Category Archives: Books

22 Must Read Sustainability Books

FR_Visuals_FINALOne of my aims in writing FutuREstorative was to explore and encourage new thinking for sustainability in the built environment. In turn, inspiration for the book has, in part, come from a number of classic writers and books over the last half century or so, woven into FutuREstorative and into built environment sustainability potentials.

In addition to these books being powerful in shaping my thinking towards sustainability, they  often articulate alignment between nature, the outdoors, wildness and business sustainability.

The Bibliography in FutuREstorative gives a complete listing, but below are a sample 21 of the best, all worthy of making a great sustainable reading or gifts to inspire, as indeed would FutuREstorative!.  (Note the wonderful Icelandic tradition of giving books on Christmas Eve, simply as an additional gift to inspire)

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Let my People go Surfing – Chouinard, Y.
Three books in one here, a biography, a mountain & surf adventure and a business sustainability philosophy. This is a must read for reluctant business CSR people.

Sand County Almanac – Leopold, A.
Recognised as the godfather of ecology, Sand County is the classic land ecology book. Classic quotes form Sand County include Thinking like a mountain and We reached the old wolf in time to watch a fierce green fire dying in her eyes. I realized then, and have known ever since, that there was something new to me in those eyes – something known only to her and to the mountain.

Silent Spring – Carson, R.
First published in three serializsed excerpts in the New Yorker in June of 1962,this is the book that in many ways triggered the 1960s environmental protest movement. Still as valid today as we deal with persistent chemicals within the built environment materials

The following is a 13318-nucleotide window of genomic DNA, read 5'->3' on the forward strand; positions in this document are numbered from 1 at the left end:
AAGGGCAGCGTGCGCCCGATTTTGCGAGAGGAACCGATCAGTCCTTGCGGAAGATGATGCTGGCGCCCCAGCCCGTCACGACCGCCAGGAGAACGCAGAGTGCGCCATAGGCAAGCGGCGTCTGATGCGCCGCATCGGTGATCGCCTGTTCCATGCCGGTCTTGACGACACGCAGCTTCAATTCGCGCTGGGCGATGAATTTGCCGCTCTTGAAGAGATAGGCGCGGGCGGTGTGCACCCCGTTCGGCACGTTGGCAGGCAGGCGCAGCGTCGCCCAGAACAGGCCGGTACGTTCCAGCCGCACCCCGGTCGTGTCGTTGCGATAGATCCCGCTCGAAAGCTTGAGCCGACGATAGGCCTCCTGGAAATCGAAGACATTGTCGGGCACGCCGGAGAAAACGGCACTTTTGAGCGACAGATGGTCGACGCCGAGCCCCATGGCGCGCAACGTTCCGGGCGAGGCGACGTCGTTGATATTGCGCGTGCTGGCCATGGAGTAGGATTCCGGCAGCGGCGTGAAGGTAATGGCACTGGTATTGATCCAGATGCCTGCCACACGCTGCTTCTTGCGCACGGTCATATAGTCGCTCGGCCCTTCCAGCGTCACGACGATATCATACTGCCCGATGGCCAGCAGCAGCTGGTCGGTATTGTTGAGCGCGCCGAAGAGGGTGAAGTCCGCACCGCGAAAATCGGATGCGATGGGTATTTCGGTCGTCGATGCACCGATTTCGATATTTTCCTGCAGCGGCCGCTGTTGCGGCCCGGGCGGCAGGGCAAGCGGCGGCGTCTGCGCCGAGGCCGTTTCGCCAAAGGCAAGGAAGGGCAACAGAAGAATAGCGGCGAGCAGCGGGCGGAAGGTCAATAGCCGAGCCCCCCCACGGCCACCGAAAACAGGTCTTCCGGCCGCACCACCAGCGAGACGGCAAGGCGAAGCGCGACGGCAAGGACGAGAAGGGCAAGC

Cradle to Cradle – Remaking the Way We Make Things – Braggart, M. and W. McDonough Groundbreaking for the circular economy thinking, challenging the way we make and dispose of things.

Ecology of Commerce – Hawken, P
An important text that aligned ecology and environmental concerns with mainstream business. “if you look at the science about what is happening on earth and aren’t pessimistic, you don’t understand data. But if you meet the people who are working to restore this earth and the lives of the poor and you aren’t optimistic, you haven’t got a pulse.”

Biophilia – Wilson, E.O
Part autobiographical and personal, Wilson’s introduction to the love and relationship with nature, that introduced us to the concept of biophilia. “Nature holds the key to our aesthetic, intellectual, cognitive and even wellbeing. …”

Transition Handbook – Hopkins, R.
The original handbook for the now-global Transition movement, addressing actions required in transitioning to a post peak-oil economy. “… by unleashing collective genius of those around us to creatively and proactively design our energy descent, we can build ways of living that are more connected, more enriching and that recognize the biological limits of our planet.”

Wildwood – A Journey through Trees – Deakin, R.
Living with trees, an autobiography from one of the UK’s foremost environmentalist writers. “To enter a wood is to pass into a different world in which we ourselves are transformed

Revolutionary Engineering – Miller, M.
How the international engineering firm Intergral approach restorative sustainability. Included are case studies from their Living Building Challenge projects. Intégral: Revolutionary Engineering is for trailblazers who care about advancing the building and construction industry toward greater occupant health and happiness, and stronger resilience and regenerative systems.

Design with Climate: BioClimatic Architecture 2015 update – Olgyay, V.
Reprint of a classic 1960s text that inspired and promoted architectural design based on biology and climate. I was not fully aware of this important work until researching for a commissioned review